We based home market prices on the packed, ex-factory or delivered prices to affiliated purchasers (where an arm's-length relationship was demonstrated) and unaffiliated purchasers in the home market. We made adjustments for differences in packing and for movement expenses in accordance with sections 773(a)(6)(A) and (B) of the Tariff Act. In addition, we made adjustments for differences in cost attributable to differences in physical characteristics of the merchandise pursuant to section 773(a)(6)(C)(ii) of the Tariff Act, and for differences in circumstances of sale (COS) in accordance with section 773(a)(6)(C)(iii) of the Tariff Act and 19 CFR 351.410. For comparison to EP we made COS adjustments by deducting home market direct selling expenses and adding U.S. direct selling expenses. For comparisons to CEP, we made COS adjustments to NV by deducting home market direct selling expenses. We also made adjustments, where applicable, for home market indirect selling expenses to offset U.S. commissions in EP and CEP calculations. No other adjustments were claimed or allowed.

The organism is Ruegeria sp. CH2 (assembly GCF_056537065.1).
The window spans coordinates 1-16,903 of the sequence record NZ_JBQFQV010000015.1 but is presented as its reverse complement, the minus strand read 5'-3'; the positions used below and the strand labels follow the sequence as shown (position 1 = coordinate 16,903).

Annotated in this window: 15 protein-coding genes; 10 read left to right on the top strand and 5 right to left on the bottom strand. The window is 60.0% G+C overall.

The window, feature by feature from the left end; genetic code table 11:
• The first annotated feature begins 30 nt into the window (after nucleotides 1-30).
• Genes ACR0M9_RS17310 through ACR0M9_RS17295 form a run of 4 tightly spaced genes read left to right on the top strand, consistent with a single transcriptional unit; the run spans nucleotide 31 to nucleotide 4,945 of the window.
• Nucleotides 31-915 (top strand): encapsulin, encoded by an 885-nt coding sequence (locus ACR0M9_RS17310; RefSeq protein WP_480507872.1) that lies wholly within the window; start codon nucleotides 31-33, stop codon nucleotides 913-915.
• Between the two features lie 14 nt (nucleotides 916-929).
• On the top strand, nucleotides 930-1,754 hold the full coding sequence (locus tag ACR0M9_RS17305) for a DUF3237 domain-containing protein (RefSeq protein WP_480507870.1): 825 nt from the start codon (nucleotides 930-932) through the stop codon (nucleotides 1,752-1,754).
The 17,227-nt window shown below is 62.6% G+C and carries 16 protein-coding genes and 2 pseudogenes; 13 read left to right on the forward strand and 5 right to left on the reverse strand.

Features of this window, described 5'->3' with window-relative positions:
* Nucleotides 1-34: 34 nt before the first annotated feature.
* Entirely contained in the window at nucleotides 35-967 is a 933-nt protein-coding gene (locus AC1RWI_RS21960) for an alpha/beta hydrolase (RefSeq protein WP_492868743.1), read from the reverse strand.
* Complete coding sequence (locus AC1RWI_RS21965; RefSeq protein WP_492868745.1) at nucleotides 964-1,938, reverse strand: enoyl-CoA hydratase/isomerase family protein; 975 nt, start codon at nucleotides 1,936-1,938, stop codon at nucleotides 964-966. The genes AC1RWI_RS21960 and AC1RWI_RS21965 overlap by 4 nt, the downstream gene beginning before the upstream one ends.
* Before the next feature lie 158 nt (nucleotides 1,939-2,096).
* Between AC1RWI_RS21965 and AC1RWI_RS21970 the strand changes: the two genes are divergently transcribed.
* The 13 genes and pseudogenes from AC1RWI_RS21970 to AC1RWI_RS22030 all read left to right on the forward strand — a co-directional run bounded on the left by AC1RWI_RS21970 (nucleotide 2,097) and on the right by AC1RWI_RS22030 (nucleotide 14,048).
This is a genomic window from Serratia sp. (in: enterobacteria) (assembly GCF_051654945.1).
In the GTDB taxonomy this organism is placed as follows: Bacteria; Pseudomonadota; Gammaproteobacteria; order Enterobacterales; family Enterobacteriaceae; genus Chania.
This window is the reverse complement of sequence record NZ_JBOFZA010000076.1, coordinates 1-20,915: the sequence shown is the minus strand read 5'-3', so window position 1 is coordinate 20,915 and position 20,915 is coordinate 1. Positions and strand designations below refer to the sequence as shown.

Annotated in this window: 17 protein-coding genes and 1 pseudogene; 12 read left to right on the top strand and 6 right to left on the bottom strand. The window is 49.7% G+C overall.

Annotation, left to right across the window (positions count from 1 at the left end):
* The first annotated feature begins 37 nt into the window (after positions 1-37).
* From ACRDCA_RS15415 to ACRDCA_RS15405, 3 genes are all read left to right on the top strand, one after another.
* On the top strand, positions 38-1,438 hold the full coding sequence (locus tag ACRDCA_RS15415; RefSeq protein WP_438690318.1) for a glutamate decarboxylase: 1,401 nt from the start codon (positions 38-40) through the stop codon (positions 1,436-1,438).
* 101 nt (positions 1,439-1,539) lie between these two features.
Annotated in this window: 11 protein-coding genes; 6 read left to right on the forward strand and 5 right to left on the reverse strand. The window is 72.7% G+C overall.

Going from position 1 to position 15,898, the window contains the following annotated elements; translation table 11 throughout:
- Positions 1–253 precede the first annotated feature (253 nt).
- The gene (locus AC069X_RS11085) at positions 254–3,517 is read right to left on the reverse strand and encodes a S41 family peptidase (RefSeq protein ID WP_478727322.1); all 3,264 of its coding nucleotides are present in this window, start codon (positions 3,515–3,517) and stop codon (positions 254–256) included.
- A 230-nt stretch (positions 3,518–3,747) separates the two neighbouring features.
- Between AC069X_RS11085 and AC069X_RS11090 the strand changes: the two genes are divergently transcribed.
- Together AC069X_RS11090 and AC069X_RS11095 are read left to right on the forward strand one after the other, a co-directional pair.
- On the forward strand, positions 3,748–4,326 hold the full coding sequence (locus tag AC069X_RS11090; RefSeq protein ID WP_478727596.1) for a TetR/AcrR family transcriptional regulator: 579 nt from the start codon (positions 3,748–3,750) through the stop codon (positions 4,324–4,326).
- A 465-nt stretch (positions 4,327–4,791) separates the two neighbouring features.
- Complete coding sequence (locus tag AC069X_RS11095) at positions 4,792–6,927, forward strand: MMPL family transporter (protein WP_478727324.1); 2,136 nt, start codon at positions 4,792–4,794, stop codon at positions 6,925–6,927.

In accordance with section 773(a)(4) of the Tariff Act, we based NV on CV if we were unable to find a contemporaneous home market match for the U.S. sale. We calculated CV based on the cost of materials and fabrication employed in producing the subject merchandise, SG&A, and profit. In accordance with 772(e)(2)(A) of the Tariff Act, we based SG&A expenses and profit on the amounts incurred and realized by the respondent in connection with the production and sale of the foreign like product in the ordinary course of trade for consumption in the foreign country. For selling expenses, we used the weighted-average home market selling expenses. To the extent possible, we calculated CV by level of trade, using the selling expenses and profit determined for each level of trade in the comparison market. Where appropriate, we made COS and level of trade adjustments to CV in accordance with section 773(a)(8) of the Tariff Act and 19 CFR 351.410. For comparisons to EP, we made COS adjustments by deducting home market direct selling expenses and adding U.S. direct selling expenses. For comparisons to CEP, we made COS adjustments by deducting home market direct selling expenses. We also made adjustments, where applicable, for home market indirect selling expenses to offset commissions in EP and CEP comparisons.